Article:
Is Embalming Required By Law?
Published: July 18, 2017 by Vilonia Funeral Home
When meeting with families, the question will sometimes be asked if embalming is required by law.
Before we answer the question if embalming is required by law, let’s delve into what embalming is, and deal with some of the misconceptions of the art of embalming.
According to Wikipedia, “Embalming is the art and science of preserving human remains by treating them (in its modern form with chemicals) to forestall decomposition. The intention is to keep them suitable for public display at a funeral, for religious reasons, or for medical and scientific purposes such as their use as anatomical specimens. The three goals of embalming are sanitization, presentation, and preservation (or restoration).” You can read the exact Wikipedia article about embalming by going to this link. en.wikipedia.org/wiki/Embalming
While you can find the practice of embalming rooted in the ancient religious culture of Egypt, the main purpose for embalming human remains today, in the United States is to temporarily disinfect, and the temporary preservation of human remains until after the funeral ceremony is complete and the body has been buried, entombed, or cremated.
Embalming does not stop a body from returning to its natural state in the earth. It only slows the process down so that a family can have the ample amount of time to have services.
Families may choose embalming for a variety of reasons including the desire to have a public viewing and ceremonies with the body present. One reason a family may choose embalming is when additional family members live far away, and it may take several days for everyone to come together to make decisions and have a final viewing.
So what does the law say about embalming? Does a human body have to be embalmed by law? There is no law in Arkansas that requires a human body to be embalmed. Arkansas law does require that if a human body is not embalmed, it must be refrigerated, buried, or cremated within twenty-four hours after death.
The Federal Trade Commission (FTC) requires all funeral homes to disclose to families that embalming is not required by law, so that families are not paying for unnecessary or unwanted charges. Here is the disclosure that is required on every funeral home General Price List; “Except in special cases, embalming is not required by law. Embalming may be necessary if you select certain funeral arrangements such as a service with public viewing. If you do not want embalming, you usually have the right to choose an arrangement that does not require you to pay for it, such as direct cremation or immediate burial.”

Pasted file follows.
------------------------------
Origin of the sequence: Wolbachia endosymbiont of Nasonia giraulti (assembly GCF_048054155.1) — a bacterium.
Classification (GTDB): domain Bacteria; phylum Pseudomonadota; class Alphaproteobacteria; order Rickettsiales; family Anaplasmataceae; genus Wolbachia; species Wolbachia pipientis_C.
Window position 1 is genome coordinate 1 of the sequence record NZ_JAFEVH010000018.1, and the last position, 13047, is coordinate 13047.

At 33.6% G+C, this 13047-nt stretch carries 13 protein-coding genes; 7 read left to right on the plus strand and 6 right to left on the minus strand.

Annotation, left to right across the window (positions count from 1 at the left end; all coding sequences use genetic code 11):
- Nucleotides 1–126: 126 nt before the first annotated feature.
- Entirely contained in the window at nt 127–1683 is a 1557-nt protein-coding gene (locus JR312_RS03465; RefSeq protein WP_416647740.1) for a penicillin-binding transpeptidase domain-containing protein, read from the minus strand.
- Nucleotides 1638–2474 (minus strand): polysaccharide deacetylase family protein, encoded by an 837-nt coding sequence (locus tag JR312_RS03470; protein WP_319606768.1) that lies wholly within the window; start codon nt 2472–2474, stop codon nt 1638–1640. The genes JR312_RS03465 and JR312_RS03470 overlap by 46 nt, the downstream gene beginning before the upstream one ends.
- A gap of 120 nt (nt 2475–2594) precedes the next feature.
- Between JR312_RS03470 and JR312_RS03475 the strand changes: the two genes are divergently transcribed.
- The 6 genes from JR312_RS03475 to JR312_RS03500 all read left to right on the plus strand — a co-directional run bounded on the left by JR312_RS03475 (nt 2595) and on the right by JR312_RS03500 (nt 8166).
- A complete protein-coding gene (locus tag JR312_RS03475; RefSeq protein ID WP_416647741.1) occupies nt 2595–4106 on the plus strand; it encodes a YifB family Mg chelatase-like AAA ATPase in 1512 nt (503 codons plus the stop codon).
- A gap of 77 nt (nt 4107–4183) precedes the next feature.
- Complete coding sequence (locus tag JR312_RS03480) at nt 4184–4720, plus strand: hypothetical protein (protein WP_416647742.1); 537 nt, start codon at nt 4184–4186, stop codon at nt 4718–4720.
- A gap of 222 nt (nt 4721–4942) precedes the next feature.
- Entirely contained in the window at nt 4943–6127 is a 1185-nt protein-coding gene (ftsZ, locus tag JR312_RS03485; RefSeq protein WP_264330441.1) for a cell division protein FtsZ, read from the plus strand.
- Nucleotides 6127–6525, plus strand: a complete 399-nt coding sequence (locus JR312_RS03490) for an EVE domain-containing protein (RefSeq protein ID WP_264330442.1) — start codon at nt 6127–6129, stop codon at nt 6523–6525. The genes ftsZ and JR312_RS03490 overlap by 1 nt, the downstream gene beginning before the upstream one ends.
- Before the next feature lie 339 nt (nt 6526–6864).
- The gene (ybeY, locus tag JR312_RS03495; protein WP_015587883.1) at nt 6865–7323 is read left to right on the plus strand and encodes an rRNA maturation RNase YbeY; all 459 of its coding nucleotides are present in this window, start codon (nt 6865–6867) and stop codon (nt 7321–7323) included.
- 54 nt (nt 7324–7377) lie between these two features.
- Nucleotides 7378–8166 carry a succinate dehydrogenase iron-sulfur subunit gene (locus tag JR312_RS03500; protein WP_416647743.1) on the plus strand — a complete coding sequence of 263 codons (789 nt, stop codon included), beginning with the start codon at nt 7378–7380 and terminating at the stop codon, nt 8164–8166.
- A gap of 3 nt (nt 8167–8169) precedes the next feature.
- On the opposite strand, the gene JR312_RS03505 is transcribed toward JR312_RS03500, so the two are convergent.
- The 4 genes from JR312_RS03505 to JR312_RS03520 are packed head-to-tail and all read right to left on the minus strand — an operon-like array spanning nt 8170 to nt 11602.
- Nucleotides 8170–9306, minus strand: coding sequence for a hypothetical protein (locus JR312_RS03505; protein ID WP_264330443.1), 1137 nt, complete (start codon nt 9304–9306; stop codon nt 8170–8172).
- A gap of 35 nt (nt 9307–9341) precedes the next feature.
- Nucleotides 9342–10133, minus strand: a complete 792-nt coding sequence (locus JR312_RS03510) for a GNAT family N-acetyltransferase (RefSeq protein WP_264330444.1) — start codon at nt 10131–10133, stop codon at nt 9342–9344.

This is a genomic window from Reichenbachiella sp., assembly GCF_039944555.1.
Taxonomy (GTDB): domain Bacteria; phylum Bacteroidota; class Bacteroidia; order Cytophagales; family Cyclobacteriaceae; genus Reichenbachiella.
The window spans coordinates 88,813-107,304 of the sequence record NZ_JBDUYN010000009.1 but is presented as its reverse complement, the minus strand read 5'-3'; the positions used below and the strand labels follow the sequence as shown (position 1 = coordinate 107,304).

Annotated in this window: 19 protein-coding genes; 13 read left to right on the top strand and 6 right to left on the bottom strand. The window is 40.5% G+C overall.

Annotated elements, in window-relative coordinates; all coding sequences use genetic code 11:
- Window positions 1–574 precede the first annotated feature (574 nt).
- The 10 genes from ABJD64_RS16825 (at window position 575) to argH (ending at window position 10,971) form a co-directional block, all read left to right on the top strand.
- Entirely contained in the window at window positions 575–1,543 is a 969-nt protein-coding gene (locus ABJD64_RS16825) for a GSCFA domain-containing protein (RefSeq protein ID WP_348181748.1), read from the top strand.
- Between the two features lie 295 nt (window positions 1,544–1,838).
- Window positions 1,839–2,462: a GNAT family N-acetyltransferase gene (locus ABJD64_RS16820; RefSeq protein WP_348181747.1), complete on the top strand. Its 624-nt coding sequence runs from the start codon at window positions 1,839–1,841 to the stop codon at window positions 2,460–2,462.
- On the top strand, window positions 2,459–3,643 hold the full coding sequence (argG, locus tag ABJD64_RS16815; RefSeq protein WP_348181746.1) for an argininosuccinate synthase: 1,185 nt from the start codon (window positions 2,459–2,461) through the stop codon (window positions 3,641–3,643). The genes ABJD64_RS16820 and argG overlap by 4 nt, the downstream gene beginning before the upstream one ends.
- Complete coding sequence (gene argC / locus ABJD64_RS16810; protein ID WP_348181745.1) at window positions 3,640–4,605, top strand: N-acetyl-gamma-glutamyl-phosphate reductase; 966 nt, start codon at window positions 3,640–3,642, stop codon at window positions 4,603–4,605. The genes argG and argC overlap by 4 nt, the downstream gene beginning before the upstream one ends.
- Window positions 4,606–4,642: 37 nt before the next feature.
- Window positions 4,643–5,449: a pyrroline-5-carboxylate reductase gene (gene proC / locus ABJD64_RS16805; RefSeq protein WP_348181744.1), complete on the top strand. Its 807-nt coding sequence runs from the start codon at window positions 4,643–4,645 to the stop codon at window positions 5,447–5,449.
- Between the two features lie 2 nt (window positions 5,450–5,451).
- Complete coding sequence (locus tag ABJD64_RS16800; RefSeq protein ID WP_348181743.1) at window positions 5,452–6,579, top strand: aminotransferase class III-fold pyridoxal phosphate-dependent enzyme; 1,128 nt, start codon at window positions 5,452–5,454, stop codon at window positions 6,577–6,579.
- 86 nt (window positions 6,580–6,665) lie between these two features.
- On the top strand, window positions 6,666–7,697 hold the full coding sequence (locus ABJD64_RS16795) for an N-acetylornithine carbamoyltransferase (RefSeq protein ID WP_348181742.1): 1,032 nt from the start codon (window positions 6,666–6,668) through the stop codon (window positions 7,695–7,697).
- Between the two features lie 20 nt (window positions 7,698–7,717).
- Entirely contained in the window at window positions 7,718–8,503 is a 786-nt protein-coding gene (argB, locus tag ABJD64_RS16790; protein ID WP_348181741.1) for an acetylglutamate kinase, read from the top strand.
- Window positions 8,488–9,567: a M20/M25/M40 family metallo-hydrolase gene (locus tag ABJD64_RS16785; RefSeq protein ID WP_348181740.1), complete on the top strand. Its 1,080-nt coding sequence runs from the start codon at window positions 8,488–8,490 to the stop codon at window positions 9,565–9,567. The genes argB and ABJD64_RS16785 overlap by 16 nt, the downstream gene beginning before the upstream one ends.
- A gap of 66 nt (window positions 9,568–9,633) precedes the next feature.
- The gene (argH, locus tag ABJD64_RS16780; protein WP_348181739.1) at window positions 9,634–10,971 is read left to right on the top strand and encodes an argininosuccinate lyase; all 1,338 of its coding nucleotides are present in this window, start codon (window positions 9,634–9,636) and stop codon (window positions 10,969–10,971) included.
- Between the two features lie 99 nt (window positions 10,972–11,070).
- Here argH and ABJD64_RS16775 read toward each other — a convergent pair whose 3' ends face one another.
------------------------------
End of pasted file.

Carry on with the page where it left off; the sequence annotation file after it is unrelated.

It is the policy of Vilonia Funeral Home, and most funeral homes that a body must be embalming for a Public Viewing, or ceremonies where the body is present. This is for public health concerns.
While there are some alternative options, embalming may be necessary for transporting human remains out of the state, or across multiple state lines. Some states and foreign countries require a human body to be embalmed to enter the country, or to be shipped from that state or foreign country.
For more information about embalming the question, Is embalming required by law, you can watch this video where we answer this question. www.youtube.com/watch?v=Q15JiquKJps&t=3s
You can find more information about the Federal Trade Commission “Funeral Rule” at www.consumer.ftc.gov/articles/0300-ftc-funeral-rule
Vilonia Funeral Home in Faulkner County is an affordable funeral home and cremation service offering each family personal, respectful, and dignified service. Vilonia Funeral Home is a local funeral home that is family owned and operated by the Matos Family. We proudly serve Faulkner County and the communities of Conway, Vilonia, and Greenbrier. For more information about how Vilonia Funeral Home can save your family thousands on funeral and cremation costs, give us a call at 501-796-2275 or come by the office at 1134 Main Street Vilonia, AR. 72173.